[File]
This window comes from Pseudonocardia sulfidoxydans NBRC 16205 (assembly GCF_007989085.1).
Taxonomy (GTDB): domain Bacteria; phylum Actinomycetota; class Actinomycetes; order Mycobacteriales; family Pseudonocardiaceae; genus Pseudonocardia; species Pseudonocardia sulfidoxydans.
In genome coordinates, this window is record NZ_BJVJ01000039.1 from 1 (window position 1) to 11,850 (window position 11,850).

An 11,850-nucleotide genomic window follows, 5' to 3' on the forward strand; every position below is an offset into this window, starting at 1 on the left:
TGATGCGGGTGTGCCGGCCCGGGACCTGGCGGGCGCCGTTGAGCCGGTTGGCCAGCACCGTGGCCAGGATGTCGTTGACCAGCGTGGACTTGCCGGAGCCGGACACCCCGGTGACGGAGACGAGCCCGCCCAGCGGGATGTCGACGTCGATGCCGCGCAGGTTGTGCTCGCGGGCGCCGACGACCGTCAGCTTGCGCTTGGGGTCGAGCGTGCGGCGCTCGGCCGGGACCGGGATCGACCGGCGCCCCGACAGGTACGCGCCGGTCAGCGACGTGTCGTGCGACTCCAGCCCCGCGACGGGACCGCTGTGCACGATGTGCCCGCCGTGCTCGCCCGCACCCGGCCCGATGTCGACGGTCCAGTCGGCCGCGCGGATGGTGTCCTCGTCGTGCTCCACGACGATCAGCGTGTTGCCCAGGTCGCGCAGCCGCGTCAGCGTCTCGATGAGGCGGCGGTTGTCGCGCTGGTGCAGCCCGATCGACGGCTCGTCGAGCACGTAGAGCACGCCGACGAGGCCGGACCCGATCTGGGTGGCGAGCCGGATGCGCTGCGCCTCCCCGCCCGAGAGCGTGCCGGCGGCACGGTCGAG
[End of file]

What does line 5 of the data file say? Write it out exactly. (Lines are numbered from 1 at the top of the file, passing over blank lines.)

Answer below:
TGATGCGGGTGTGCCGGCCCGGGACCTGGCGGGCGCCGTTGAGCCGGTTGGCCAGCACCGTGGCCAGGATGTCGTTGACCAGCGTGGACTTGCCGGAGCCGGACACCCCGGTGACGGAGACGAGCCCGCCCAGCGGGATGTCGACGTCGATGCCGCGCAGGTTGTGCTCGCGGGCGCCGACGACCGTCAGCTTGCGCTTGGGGTCGAGCGTGCGGCGCTCGGCCGGGACCGGGATCGACCGGCGCCCCGACAGGTACGCGCCGGTCAGCGACGTGTCGTGCGACTCCAGCCCCGCGACGGGACCGCTGTGCACGATGTGCCCGCCGTGCTCGCCCGCACCCGGCCCGATGTCGACGGTCCAGTCGGCCGCGCGGATGGTGTCCTCGTCGTGCTCCACGACGATCAGCGTGTTGCCCAGGTCGCGCAGCCGCGTCAGCGTCTCGATGAGGCGGCGGTTGTCGCGCTGGTGCAGCCCGATCGACGGCTCGTCGAGCACGTAGAGCACGCCGACGAGGCCGGACCCGATCTGGGTGGCGAGCCGGATGCGCTGCGCCTCCCCGCCCGAGAGCGTGCCGGCGGCACGGTCGAG